On the basis of our observations, we identified that instability of the spinal segment, probably related to muscle weakness, had a profound impact on the pathogenesis of the entire spectrum of spondylosis or degeneration of the spine. [1],[2],[5] The symptoms of lumbar canal stenosis are related to posture and often increase on extension and on prolonged standing or walking. Considering that the symptoms occur only after physical activity, and only rarely at rest, it appears that the canal is not inherently stenosed, but the physical activity or posture initiates a phenomenon that leads to stenosis. After a period of rest or on altering the posture, the canal stenosis is reversed. It is apparent that weakness of the muscles of the back leads to their fatigue on exercise and subsequent incompetence may lead to facetal override or telescoping. The radiological effect on the lumbar canal size on axial loading has been discussed. It appears that the phenomenon of lumbar canal stenosis is "dynamic" in nature and local spinal instability plays a major role in its genesis. Standing human posture, ageing muscles, heavy body weight and sedentary life style may have contributory effects on pathogenesis of lumbar canal stenosis. It does appear that the muscles have a role in keeping the spinal segments apart. Reduction of the articular cavity space and subsequent facetal overriding or telescoping and consequent ligamental laxity and buckling might occur on activity. Physiotherapy and traction over the back have been successfully used for decades in the management of lumbar spinal degeneration. We identified that such a form of treatment that involved facetal distraction resulted in reversal of several pathologic events that are related to spondylosis. In the presented series, we fixed the affected spinal segments using transarticular screws, without physically distracting the facets. However, the fixation of the facets was done in a prone position that obliterated the lumbar lordosis, widened the inter-facet distance and resulted in flexion of the spinal segment. Our successful outcome in the presented group of patients suggests that stabilization of the spinal segment has a role in the treatment of lumbar canal stenosis. Stabilization of the facets might assist in the alleviation of dynamic events that are associated with lumbar canal stenosis. Fixation of the involved motion segment assists in eliminating subtle movements that could probably be the cause of pain in the segment.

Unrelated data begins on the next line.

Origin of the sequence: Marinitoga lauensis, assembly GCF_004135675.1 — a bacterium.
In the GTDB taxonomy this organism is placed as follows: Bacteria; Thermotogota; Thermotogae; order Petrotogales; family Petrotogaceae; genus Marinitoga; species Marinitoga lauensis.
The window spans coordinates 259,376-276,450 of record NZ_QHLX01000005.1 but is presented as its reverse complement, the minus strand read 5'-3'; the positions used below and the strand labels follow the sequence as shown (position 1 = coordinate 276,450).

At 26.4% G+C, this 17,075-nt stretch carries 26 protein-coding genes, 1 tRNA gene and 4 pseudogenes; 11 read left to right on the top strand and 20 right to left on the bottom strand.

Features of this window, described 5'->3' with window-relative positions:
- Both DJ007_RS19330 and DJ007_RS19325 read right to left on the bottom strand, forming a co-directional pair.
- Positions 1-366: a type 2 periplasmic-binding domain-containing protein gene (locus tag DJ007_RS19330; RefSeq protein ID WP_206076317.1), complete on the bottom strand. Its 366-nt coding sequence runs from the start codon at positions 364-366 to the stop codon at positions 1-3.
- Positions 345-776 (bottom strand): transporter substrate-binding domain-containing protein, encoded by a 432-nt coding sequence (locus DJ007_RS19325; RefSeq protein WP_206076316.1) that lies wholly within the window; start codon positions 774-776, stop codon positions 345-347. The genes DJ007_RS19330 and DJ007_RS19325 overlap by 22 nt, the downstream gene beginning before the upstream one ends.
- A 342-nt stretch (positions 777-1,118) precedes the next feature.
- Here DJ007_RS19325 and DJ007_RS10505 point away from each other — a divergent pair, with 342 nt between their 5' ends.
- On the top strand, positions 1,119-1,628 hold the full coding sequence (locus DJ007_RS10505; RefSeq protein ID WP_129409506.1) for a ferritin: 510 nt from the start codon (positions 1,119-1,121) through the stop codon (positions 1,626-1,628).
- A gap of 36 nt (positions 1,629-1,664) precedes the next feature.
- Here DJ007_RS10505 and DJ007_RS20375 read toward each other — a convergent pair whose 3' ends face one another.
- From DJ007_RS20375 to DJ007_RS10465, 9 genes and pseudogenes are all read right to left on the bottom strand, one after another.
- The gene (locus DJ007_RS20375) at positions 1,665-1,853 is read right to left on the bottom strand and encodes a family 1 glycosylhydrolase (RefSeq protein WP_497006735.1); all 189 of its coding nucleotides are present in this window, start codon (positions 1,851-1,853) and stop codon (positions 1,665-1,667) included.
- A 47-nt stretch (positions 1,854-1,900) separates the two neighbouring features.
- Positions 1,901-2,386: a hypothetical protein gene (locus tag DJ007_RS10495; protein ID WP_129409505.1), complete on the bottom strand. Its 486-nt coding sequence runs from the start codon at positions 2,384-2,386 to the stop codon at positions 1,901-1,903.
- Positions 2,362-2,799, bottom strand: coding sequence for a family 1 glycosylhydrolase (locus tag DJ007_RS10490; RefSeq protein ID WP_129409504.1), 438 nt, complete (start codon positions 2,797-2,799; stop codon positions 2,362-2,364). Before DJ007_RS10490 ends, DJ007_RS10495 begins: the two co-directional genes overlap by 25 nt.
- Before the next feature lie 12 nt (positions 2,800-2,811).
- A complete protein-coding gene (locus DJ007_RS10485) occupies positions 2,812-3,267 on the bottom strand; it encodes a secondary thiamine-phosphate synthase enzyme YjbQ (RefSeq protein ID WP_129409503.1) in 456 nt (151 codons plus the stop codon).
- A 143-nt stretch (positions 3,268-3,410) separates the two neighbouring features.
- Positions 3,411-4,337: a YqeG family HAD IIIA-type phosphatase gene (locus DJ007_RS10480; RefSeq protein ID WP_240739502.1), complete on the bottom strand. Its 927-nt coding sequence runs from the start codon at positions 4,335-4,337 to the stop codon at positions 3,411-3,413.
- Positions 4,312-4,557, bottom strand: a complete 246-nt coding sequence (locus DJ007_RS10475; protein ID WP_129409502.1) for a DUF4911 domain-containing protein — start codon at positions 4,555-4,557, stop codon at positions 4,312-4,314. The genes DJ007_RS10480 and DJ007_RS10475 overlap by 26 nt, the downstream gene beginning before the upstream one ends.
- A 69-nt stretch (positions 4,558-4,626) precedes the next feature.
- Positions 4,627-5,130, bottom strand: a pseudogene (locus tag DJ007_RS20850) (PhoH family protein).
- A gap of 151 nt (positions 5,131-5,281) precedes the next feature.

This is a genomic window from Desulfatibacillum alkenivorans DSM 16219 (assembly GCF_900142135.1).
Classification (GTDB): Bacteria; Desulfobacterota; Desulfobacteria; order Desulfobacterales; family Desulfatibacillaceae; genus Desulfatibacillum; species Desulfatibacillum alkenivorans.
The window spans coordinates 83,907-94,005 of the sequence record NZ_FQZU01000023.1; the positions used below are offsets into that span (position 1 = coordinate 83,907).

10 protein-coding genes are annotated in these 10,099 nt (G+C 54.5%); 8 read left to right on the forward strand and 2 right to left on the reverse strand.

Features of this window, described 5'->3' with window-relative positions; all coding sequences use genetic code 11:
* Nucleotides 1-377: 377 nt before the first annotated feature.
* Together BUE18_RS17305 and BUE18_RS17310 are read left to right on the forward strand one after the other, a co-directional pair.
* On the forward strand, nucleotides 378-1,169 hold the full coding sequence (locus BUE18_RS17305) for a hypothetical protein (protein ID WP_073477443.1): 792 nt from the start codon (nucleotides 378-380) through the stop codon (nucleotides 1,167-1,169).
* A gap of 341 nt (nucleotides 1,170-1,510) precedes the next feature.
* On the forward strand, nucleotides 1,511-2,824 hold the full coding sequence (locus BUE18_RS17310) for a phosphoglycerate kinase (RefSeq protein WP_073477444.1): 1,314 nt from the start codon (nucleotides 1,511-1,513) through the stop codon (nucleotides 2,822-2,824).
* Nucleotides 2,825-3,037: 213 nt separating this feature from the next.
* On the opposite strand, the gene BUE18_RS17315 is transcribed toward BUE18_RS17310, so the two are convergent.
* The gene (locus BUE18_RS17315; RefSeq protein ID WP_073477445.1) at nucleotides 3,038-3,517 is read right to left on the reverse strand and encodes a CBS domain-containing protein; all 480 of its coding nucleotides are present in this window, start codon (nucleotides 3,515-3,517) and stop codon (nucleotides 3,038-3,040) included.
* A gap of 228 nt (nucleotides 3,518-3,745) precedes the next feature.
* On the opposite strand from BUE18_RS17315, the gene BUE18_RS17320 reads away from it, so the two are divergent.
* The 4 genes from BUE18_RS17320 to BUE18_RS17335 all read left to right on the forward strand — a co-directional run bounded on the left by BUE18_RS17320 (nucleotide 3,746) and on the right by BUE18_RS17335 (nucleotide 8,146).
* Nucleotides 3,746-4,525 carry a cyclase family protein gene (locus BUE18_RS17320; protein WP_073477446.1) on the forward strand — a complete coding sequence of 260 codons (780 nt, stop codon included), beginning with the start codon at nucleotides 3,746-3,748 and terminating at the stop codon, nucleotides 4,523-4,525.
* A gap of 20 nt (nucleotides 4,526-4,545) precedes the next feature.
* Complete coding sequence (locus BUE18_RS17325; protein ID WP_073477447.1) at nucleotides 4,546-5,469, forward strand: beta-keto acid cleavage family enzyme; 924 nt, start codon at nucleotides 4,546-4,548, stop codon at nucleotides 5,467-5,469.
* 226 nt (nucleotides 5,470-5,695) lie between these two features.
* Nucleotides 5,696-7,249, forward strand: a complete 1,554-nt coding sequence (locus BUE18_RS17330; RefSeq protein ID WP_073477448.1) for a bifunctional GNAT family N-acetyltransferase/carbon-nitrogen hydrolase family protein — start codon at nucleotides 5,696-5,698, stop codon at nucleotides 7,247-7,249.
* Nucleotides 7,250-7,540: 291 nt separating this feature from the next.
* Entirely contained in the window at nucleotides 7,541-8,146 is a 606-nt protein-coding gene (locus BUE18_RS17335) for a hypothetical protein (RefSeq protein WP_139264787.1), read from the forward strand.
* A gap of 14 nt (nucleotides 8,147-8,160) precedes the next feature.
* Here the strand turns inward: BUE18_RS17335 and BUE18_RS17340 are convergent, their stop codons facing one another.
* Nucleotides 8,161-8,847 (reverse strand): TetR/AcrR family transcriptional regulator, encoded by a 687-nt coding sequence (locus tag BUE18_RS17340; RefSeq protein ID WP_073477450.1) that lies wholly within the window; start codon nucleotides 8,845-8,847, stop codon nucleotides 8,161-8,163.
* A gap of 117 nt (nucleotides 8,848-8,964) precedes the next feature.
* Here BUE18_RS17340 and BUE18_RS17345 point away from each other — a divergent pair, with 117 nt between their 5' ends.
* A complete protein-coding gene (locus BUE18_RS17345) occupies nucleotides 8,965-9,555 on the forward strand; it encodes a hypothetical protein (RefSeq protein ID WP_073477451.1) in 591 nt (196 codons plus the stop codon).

Transarticular screws have been described earlier in stabilization of the lumbar spine. [14] A number of biomechanical studies are available that suggest that transarticular screws provide satisfactory stability to the lumbar spinal segment. However, such screws have not become a popular mode of spinal stabilization as lumbar pedicular screw-rod stabilization has become a standard form of fixation and seem clearly stronger. We sectioned the spinous process at its base. This procedure provided a possibility of insertion of transarticular screw with a wider and inferior angle. The screw could now travel in the lamina and subsequently through the facets and ended in the base of the transverse process. Wider exposure of the facets following the spinous process resection and the relatively large size of the facets facilitated insertion of two screws in a transarticular fashion. Insertion of the two screws provided "double-insurance" stabilization. Although navigation provided accuracy to the procedure, even free-hand screw insertion under direct surgical vision seemed to be safe. The remarkable strength of the transarticular screws could be appreciated during the process of screw tightening and was also evident by the fact that not a single screw seemed to malfunction or changed its initial deployment position during the period of follow-up. Mineral density of the bones of the facets is significantly superior to that of any other part of the vertebra, imparting greater strength to the process of fixation. The large spinous process provided ample bone graft material. The spinous process was shredded into small multiple pieces, was placed in the articular cavity after denuding the articular cartilage and was placed over the appropriately prepared host area of laminae. The technique of deployment of screws is simple and significantly quick when compared with most other methods of decompression and fixation. The procedure can be done in isolation or can be employed as a supplement to all other techniques. It can be done when other methods of fixation/decompression have failed. The drawback of this study is that a comparative cohort of patients who had undergone either a traditional decompressive laminectomy or other types of decompressive surgery was not performed. Moreover, the exact inclusion/exclusion criteria for deployment of the technique will need to be assessed, evaluated and determined on the basis of further clinical experience.